HEBREW TEXT: The Hebrew Language

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Edward D. Andrews
EDWARD D. ANDREWS (AS in Criminal Justice, BS in Religion, MA in Biblical Studies, and MDiv in Theology) is CEO and President of Christian Publishing House. He has authored ninety-two books. Andrews is the Chief Translator of the Updated American Standard Version (UASV).

Hebrew is the language in which the thirty-nine inspired books of the Old Testament were penned, apart from the Aramaic sections in Ezra 4:8–6:18; 7:12–26; Dan. 2:4b–7:28; Jer. 10:11, as well as a few other words and phrases from Aramaic and other languages. The language is not called “Hebrew” in the Old Testament. At Isaiah 19:18 it is spoken of as “the language [Literally “lip”] of Canaan.” The language that became known as “Hebrew” is first shown in the introduction to Ecclesiasticus, an Apocrypha[1] book. Moses, being raised in the household of Pharaoh, would have been given the wisdom of Egypt, as well as the Hebrew language of his ancestors. This would have made him the perfect person to look through any ancient Hebrew documents that may have been handed down to him, giving him the foundation for the book of Genesis.

Later, in the days of the Jewish kings, Hebrew came to be known as “Judean” (UASV) that is to say, the language of Judah (Neh. 13:24; Isa. 36:11; 2 Ki. 18:26, 28). As we enter the period of Jesus, the Jewish people spoke an expanded form of Hebrew, which would become Rabbinic Hebrew. Nevertheless, in the Greek New Testament, the language is referred to as the “Hebrew” language, not the Aramaic. (John 5:2; 19:13, 17; Acts 22:2; Rev. 9:11) Therefore, for more than 2,000 years, Biblical Hebrew served God’s chosen people, as a means of communication.

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However, once God chose to use a new spiritual Israel, made up of Jew and Gentile, there would be a difficulty within the line of communication as not all would be able to understand the Hebrew language. It became evident, 300 years before the rise of Christianity; there was a need for the Hebrew Scriptures to be a translation into the Greek language of the day, because of the Jewish diaspora who lived in Egypt. Down to our day, all or portions of the Bible have been translated into about 2,287 languages.

Even the Bible itself expresses the need for translating it into all languages. Paul, quoting Deuteronomy 32:43, says, “Rejoice, O Gentiles [“people of the nations”], with his people.” And again, ‘Praise the Lord, all you Gentiles, and let all the peoples extol him.’” (Rom 15:10) Moreover, all Christians are given what is known as the Great Commission, to “go therefore and make disciples of all nations.” (Matt 28:19-20) In addition, Jesus stated, “this gospel of the kingdom will be proclaimed throughout the whole world as a testimony to all nations.” (Matt 24:14) All of the above could never take place without translating the original language into the languages of the nations. What is more, ancient translations of the Bible that are extant (still in existence) in manuscript form have likewise aided in confirming the high degree of textual faithfulness of the Hebrew manuscripts.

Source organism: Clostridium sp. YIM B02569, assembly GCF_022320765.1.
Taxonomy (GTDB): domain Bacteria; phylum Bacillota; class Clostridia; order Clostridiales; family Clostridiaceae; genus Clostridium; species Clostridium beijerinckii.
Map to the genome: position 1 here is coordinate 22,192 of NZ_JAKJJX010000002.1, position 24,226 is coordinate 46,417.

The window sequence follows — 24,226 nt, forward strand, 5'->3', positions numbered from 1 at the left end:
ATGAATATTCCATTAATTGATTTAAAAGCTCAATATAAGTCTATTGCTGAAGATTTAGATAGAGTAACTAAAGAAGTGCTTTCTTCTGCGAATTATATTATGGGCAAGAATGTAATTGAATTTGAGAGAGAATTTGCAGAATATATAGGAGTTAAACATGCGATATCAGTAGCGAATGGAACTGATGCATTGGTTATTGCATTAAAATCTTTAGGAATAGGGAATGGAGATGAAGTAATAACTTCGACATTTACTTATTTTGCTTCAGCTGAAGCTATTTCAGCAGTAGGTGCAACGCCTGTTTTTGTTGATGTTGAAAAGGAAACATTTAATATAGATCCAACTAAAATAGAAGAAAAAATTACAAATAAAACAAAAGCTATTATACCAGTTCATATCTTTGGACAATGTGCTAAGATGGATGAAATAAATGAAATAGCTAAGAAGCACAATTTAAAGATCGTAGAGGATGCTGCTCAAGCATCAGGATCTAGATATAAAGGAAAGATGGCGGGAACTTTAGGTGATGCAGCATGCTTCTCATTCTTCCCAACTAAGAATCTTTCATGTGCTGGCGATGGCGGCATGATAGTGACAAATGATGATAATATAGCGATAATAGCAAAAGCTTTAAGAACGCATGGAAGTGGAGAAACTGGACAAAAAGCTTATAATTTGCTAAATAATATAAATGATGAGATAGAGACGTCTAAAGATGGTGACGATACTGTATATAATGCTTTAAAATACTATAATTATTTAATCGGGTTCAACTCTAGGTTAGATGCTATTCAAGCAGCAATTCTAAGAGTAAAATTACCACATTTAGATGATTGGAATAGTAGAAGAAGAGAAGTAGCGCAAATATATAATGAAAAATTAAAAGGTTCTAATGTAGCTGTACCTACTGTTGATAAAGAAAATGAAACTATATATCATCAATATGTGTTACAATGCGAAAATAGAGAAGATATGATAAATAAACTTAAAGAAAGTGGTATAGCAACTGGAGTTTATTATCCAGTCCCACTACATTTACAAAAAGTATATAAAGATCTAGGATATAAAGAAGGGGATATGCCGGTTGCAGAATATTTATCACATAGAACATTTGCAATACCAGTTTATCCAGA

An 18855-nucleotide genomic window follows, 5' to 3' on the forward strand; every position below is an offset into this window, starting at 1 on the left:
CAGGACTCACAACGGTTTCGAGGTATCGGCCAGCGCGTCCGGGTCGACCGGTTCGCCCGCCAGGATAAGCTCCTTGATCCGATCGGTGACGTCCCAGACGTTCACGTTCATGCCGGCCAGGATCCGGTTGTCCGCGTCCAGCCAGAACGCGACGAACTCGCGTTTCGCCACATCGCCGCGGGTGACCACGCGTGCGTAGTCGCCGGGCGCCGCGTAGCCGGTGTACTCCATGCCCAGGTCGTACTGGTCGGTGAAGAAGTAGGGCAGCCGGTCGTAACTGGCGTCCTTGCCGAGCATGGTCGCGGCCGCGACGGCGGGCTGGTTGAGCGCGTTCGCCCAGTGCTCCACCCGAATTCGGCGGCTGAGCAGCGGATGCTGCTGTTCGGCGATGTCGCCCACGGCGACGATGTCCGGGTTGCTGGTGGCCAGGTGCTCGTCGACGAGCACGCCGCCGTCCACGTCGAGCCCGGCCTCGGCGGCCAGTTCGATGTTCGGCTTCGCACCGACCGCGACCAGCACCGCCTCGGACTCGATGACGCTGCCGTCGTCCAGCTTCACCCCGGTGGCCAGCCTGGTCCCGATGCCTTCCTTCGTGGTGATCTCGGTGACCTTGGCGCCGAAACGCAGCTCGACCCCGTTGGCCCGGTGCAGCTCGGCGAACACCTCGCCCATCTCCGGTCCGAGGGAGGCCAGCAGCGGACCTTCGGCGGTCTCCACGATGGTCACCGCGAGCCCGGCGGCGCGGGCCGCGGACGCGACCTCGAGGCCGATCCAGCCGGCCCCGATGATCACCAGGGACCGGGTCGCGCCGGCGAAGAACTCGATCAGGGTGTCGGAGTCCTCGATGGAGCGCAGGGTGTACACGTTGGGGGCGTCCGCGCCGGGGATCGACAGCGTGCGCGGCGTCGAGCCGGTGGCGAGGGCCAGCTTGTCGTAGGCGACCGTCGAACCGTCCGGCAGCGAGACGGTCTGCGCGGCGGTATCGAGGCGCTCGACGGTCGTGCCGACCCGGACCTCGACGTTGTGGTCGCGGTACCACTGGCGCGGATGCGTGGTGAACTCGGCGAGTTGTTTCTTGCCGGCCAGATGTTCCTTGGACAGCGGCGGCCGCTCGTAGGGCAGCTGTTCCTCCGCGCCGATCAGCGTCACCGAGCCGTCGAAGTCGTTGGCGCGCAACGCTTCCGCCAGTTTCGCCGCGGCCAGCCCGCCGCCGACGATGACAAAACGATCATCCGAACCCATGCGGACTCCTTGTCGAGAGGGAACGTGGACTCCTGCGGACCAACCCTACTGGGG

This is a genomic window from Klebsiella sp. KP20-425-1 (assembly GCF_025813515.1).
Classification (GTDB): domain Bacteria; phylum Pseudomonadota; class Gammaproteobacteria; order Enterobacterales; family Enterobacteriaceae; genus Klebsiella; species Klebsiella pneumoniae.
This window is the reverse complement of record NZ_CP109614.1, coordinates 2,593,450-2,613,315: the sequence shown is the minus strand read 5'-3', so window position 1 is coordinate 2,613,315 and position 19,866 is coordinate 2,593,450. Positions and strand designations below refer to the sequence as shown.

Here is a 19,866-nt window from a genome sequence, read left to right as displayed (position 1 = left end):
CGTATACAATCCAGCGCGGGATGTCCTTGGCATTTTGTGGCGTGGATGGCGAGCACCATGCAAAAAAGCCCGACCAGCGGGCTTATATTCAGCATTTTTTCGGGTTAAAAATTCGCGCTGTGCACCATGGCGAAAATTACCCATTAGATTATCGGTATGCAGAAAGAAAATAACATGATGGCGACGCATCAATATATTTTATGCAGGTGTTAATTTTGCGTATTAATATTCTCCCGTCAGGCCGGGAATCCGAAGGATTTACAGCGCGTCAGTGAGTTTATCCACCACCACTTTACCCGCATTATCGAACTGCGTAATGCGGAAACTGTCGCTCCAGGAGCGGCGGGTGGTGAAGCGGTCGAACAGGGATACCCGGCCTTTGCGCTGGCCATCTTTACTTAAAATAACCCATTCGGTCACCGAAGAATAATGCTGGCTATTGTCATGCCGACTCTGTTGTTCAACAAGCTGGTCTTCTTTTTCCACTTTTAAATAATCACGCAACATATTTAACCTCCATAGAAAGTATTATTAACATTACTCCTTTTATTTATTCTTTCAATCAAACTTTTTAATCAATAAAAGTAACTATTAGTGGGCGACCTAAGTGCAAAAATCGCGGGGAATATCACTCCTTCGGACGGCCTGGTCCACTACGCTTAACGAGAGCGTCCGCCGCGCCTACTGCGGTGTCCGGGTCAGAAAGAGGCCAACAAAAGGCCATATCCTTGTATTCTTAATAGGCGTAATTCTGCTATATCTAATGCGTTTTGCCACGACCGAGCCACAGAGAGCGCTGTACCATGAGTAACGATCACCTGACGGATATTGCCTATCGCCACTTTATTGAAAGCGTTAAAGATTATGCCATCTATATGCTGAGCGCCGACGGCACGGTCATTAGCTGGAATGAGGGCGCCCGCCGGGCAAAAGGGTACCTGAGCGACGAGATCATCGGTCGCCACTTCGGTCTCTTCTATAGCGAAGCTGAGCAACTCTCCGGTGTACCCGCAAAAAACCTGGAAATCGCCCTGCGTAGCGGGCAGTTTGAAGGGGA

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Thomas Hunter Weir Wrote the Material Below

The Two Hebrew Scripts

1. The Old Hebrew Alphabet

Two distinct scripts were used by the Hebrews, an earlier and a later. The Old Hebrew alphabet contained 22 letters, all consonants. The order of these letters is known from that of the Greek, taken in order of their numerical values, and later by the alphabetic psalms, etc., and by the figure called ‘at-bash. In the acrostic passages, however, the order is not always the same; this may be due to corruption of the text. In the alphabet, letters standing together bear similar names. These are ancient, being the same in Greek as in Semitic. They were probably given from some fancied resemblance which the Phoenicians saw in the original Egyptian sign to some object.

2. Aramean Alphabets

The development of the Phoenician alphabet called Aramaic begins about the 7th century BC. It is found inscribed as dockets on the cuneiform clay tablets of Nineveh, as the Phoenician letters were upon the lion-weights; on coins of the Persian satraps to the time of Alexander; on Egyptian inscriptions and papyri; and on the Palmyrene inscriptions. The features of this script are the following: The loops of the Hebrew letters beth (b), daleth (d), Teth (T), qoph (q) and resh (r), which are closed in the Phoenician and Old Hebrew, are open, the bars of the Hebrew letters he (h), waw (w), zayin (z), cheth (ch) and taw (t) are lost, and the tails of kaph (k), lamedh (l), mem (m), pe (p) and tsadhe (ts), which are vertical in the old Aramaic, begin in the Egyptian Aramaic to curve toward the left; words are divided, except in Palmyrene, by a space instead of a point; vowel-letters are freely used; and the use of ligatures involves a distinction of initial, medial and final forms. There are of course no vowel-marks.

3. The New Hebrew Scripture

After the Jews returned from the exile, the Aramaic language was the lingua franca of the Seleucid empire, displacing Assyrian, Old Hebrew and Phoenician. The Phoenician script also had given place to the Aramaic in Mesopotamia, Syria and Egypt. In Syria it divided into two branches, a northern which grew into Syriac, and a southern, or Jewish, from which the New Hebrew character was produced.